Playing video games for a living is the kind of job the average young man would kill to have.

But Kurt Fenech, 21, is no average gamer. Having already ranked fourth in a European FIFA 16 tournament, he now has his sights set on securing a professional gaming contract.

Mr Fenech will have to rank highly at next month's FIFA Play Like a Legend World Grand Finals if he's to turn that dream into a reality. But if the pressure is getting to him, it doesn't show.

"Winning it is my objective," he told timesofmalta.com. "This is the big one and while qualifying is in itself a huge achievement, I want to win."

The World Grand Finals will pit 16 of the world's best FIFA 16 players against one another, with the winner walking away with a cool $10,000 in prize money.

E-sports - essentially gaming competitions - have become a massive online business, with total prize money running into the millions of dollars every year. In 2013, viewers on e-sports streaming platform Twitch watched 12 billion minutes of video.

Mr Fenech came from relative obscurity to reach the quarter finals of a FIFA 16 Play Like a Legend season tournament earlier this year. Having topped his group, he won the first leg of his quarter final 3-1 and seemed on course to make the semis.

But triumph turned into tragedy in the second leg, when he failed to take his chances and allowed his opponent a way back into the tie. A 79th minute Paul Pogba goal turned the tide and sent Mr Fenech out.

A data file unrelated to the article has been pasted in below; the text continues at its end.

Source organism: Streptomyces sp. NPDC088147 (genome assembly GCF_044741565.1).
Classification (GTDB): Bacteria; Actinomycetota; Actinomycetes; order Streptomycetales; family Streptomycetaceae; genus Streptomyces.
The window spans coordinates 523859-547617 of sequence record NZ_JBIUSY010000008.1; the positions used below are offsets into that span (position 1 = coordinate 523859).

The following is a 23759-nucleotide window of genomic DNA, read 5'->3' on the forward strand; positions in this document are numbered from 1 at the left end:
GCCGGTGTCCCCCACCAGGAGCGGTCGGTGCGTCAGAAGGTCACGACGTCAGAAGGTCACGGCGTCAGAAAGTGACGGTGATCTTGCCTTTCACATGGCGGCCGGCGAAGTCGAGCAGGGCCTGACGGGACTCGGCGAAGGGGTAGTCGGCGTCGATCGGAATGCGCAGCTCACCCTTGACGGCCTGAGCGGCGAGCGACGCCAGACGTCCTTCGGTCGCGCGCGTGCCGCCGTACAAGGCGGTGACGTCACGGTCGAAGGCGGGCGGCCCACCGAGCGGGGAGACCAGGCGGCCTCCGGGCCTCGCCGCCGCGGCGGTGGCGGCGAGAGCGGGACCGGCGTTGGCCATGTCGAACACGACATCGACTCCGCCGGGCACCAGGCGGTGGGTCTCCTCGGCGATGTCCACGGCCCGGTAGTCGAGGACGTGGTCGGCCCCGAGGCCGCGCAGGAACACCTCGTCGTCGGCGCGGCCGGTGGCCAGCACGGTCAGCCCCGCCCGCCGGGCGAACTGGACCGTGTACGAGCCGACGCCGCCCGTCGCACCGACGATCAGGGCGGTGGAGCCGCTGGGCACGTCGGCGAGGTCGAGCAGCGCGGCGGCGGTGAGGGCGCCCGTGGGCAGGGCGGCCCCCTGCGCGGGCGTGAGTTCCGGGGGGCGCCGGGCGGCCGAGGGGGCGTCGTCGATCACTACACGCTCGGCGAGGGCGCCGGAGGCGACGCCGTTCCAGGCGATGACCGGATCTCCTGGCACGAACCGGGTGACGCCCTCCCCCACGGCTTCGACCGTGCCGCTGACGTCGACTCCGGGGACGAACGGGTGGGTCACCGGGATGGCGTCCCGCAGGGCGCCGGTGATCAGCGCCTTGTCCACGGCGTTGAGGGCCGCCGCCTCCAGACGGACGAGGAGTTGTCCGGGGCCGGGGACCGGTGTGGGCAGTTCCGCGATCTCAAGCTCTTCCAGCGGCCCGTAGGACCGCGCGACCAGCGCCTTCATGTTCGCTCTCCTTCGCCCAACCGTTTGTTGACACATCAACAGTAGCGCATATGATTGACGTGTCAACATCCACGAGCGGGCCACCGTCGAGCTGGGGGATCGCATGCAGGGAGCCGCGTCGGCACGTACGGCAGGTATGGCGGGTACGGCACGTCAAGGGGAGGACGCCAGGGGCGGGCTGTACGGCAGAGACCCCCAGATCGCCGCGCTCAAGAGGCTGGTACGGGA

Kurt looks on during his Gfinity quarter final match. Photo: Gfinity.netKurt looks on during his Gfinity quarter final match. Photo: Gfinity.net

The defeat still rankles. "I'm still not sure how I lost," Mr Fenech admitted. "I utterly dominated my opponent. I should have won it."

FIFA 16's Play Like A Legend allows gamers to build their team using whichever mix of footballers they like, including past greats such as Maradona, Pele,
Maldini, and Van Basten.

The world-class competition Mr Fenech faces these days is a million miles removed from his first gaming experiences.

He first started gaming when he was 10 or 11 years old, playing FIFA 99 against his father. As online gaming became increasingly popular, his hobby became an ever-bigger part of his life.

"I started to play more and more, and it became apparent that I was pretty good at it," he said. Not that everyone is all that happy about his gaming skills. “I like beating my friends the most,” he says mischievously.

Having now thrown his hat into the competitive ring, he's confident he can go one better and turn his passion into a career. And if it doesn't work out, well, he’ll always have his friends to thrash.

 

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